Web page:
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Citation:
Wittmann, AC et al. (2011): Haemolymph inorganic ion composition, physiology and behaviour dependent on temperature and ambient magnesium concentration in early life history stages of Paralomis granulosa (Decapoda, Anomura, Lithodidae). doi:10.1594/PANGAEA.788851,
Supplement to: Wittmann, Astrid C; Storch, Daniela; Anger, Klaus; Pörtner, Hans-Otto; Sartoris, Franz J (2011): Temperature-dependent activity in early life stages of the stone crab Paralomis granulosa (Decapoda, Anomura, Lithodidae): A role for ionic and magnesium regulation? Journal of Experimental Marine Biology and Ecology, 397(1), 27-37, doi:10.1016/j.jembe.2010.11.005
Abstract:
Marine brachyuran and anomuran crustaceans are completely absent from the extremely cold (-1.8 °C) Antarctic continental shelf, but caridean shrimps are abundant. This has at least partly been attributed to low capacities for magnesium excretion in brachyuran and anomuran lithodid crabs ([Mg2+]HL = 20-50 mmol/L) compared to caridean shrimp species ([Mg2+]HL = 5-12 mmol/L). Magnesium has an anaesthetizing effect and reduces cold tolerance and activity of adult brachyuran crabs. We investigated whether the capacity for magnesium regulation is a factor that influences temperature-dependent activity of early ontogenetic stages of the Sub-Antarctic lithodid crab Paralomis granulosa. Ion composition (Na+, Mg2+, Ca2+, Cl-, [SO4]2-) was measured in haemolymph withdrawn from larval stages, the first and second juvenile instars (crabs I and II) and adult males and females. Magnesium excretion improved during ontogeny, but haemolymph sulphate concentration was lowest in the zoeal stages. Neither haemolymph magnesium concentrations nor Ca2+:Mg2+ ratios paralleled activity levels of the life stages. Long-term (3 week) cold exposure of crab I to 1 °C caused a significant rise of haemolymph sulphate concentration and a decrease in magnesium and calcium concentrations compared to control temperature (9 °C). Spontaneous swimming activity of the zoeal stages was determined at 1, 4 and 9 °C in natural sea water (NSW, [Mg2+] = 51 mmol/L) and in sea water enriched with magnesium (NSW + Mg2+, [Mg2+] = 97 mmol/L). It declined significantly with temperature but only insignificantly with increased magnesium concentration. Spontaneous velocities were low, reflecting the demersal life style of the zoeae. Heart rate, scaphognathite beat rate and forced swimming activity (maxilliped beat rate, zoea I) or antennule beat rate (crab I) were investigated in response to acute temperature change (9, 6, 3, 1, -1 °C) in NSW or NSW + Mg2+. High magnesium concentration reduced heart rates in both stages. The temperature-frequency curve of the maxilliped beat (maximum: 9.6 beats/s at 6.6 °C in NSW) of zoea I was depressed and shifted towards warmer temperatures by 2 °C in NSW + Mg2+, but antennule beat rate of crab I was not affected. Magnesium may therefore influence cold tolerance of highly active larvae, but it remains questionable whether the slow-moving lithodid crabs with demersal larvae would benefit from an enhanced magnesium excretion in nature.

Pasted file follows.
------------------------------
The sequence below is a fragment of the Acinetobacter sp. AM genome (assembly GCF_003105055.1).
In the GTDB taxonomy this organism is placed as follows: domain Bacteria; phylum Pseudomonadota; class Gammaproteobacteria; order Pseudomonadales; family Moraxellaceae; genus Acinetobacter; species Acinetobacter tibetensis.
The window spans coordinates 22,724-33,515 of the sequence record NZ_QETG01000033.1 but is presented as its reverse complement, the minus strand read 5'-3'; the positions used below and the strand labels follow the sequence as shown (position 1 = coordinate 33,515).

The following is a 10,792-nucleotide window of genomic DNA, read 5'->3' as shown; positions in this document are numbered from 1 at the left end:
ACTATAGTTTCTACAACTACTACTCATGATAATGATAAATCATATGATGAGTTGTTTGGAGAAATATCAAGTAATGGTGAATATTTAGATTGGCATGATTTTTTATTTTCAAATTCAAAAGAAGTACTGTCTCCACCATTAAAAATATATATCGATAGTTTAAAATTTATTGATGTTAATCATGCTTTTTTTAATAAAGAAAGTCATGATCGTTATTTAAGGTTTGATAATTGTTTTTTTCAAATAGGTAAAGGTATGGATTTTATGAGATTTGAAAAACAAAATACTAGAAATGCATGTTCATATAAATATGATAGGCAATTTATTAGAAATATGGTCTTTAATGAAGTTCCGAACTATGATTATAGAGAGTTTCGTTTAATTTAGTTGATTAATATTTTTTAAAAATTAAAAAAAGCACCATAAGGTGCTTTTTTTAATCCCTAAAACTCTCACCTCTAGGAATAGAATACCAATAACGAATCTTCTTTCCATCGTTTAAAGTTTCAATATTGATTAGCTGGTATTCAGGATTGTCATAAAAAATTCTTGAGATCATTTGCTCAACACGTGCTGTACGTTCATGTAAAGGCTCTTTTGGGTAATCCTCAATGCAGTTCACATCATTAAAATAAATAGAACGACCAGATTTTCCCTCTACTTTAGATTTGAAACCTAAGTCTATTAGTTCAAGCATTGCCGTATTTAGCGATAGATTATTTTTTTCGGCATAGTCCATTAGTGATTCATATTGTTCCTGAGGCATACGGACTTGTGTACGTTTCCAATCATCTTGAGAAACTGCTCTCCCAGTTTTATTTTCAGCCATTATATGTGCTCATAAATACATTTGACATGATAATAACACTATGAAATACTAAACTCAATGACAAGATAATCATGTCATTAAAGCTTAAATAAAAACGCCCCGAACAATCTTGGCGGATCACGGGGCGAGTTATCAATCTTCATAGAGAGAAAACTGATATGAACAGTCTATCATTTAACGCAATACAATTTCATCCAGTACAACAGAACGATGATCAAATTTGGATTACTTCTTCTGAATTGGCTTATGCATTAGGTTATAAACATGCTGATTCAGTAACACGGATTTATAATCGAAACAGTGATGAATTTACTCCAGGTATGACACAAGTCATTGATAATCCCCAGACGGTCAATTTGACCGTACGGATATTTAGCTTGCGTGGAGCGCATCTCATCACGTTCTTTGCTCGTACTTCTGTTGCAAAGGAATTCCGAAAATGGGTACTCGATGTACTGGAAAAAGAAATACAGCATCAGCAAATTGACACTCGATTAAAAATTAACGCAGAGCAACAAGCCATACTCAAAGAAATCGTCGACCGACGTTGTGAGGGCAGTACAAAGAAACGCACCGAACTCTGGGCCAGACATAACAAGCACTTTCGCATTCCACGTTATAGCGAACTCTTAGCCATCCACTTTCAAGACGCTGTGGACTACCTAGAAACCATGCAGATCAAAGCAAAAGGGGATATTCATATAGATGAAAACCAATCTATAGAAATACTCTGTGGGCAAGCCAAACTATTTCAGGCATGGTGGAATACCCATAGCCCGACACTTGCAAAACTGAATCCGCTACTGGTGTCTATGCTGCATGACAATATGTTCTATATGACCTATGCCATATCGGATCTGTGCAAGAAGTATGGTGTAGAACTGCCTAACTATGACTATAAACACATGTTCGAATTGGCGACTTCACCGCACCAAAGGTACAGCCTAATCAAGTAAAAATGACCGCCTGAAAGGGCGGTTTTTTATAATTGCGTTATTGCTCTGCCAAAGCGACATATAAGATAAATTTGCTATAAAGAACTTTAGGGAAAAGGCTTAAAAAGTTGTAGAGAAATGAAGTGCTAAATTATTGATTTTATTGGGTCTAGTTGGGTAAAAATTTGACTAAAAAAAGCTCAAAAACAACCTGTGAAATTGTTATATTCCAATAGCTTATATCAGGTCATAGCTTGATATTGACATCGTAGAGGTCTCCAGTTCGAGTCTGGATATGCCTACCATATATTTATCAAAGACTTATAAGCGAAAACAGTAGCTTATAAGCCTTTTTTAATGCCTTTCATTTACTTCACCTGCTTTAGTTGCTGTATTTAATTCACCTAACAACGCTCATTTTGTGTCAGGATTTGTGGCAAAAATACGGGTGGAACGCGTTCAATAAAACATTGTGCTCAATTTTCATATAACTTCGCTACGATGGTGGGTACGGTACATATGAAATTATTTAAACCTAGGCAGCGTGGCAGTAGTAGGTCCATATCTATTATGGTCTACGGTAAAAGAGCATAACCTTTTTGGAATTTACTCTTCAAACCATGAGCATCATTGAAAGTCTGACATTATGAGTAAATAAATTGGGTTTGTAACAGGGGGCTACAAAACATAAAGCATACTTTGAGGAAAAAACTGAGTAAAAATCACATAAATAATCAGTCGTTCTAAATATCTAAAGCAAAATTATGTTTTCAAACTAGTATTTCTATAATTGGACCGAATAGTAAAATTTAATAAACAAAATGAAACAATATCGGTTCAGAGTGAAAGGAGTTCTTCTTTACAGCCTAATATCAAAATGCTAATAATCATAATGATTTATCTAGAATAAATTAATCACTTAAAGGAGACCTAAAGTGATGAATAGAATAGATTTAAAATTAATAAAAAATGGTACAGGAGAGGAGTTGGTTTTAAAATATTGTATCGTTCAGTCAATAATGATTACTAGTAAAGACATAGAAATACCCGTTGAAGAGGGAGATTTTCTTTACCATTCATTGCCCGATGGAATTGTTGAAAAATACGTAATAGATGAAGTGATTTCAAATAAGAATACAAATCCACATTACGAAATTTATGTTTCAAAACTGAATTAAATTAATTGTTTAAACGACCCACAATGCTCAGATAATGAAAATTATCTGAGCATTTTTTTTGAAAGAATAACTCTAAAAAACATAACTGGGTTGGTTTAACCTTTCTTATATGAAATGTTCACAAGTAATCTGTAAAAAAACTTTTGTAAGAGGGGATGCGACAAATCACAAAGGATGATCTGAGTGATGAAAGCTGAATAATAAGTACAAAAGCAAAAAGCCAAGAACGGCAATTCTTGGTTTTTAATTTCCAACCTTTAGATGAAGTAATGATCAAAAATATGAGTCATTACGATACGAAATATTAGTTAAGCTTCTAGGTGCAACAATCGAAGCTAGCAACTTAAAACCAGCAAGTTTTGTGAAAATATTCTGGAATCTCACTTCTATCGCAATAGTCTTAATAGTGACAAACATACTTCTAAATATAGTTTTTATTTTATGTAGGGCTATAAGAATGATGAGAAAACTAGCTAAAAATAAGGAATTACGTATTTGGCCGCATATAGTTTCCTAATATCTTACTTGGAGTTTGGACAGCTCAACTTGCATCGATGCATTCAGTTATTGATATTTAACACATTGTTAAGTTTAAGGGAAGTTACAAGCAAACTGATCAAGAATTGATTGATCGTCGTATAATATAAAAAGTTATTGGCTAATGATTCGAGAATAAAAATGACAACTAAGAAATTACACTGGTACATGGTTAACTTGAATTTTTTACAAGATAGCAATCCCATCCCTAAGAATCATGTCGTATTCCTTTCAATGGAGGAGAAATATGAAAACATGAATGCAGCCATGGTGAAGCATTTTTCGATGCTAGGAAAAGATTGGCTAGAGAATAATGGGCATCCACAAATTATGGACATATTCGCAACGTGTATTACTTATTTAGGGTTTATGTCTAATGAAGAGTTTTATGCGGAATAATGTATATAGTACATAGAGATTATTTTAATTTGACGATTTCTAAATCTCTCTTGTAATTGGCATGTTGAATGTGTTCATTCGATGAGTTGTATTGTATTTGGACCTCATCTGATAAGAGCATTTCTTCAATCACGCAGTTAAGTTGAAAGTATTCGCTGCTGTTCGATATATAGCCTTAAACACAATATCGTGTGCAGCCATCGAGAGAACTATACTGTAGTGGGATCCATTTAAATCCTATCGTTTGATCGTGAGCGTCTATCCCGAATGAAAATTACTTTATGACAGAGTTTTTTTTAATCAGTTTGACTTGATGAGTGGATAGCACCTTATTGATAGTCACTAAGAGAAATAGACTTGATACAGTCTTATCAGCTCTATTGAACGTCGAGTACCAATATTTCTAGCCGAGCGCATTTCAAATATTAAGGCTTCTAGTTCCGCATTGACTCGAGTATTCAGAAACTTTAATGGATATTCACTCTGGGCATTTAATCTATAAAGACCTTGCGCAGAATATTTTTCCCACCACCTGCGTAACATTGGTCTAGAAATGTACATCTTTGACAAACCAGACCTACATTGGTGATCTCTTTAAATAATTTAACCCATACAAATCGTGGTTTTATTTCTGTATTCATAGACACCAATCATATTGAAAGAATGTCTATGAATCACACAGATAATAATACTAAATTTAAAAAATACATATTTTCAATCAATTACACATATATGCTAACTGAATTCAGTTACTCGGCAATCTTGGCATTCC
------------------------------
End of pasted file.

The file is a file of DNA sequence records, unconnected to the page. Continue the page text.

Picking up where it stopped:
Coverage:
Latitude: -53.160000 * Longitude: -70.930000
Event(s):
Punta_Arenas_2008a * * Latitude: -53.160000 * Longitude: -70.930000 * Device: Experiment * * Comment: Male and ovigerous female Paralomis granulosa were obtained from local fishermen in Punta Arenas, Chile in April 2008. Siblings of these females were raised and investigated at the Biologische Anstalt Helgoland, Germany in summer/fall 2008.
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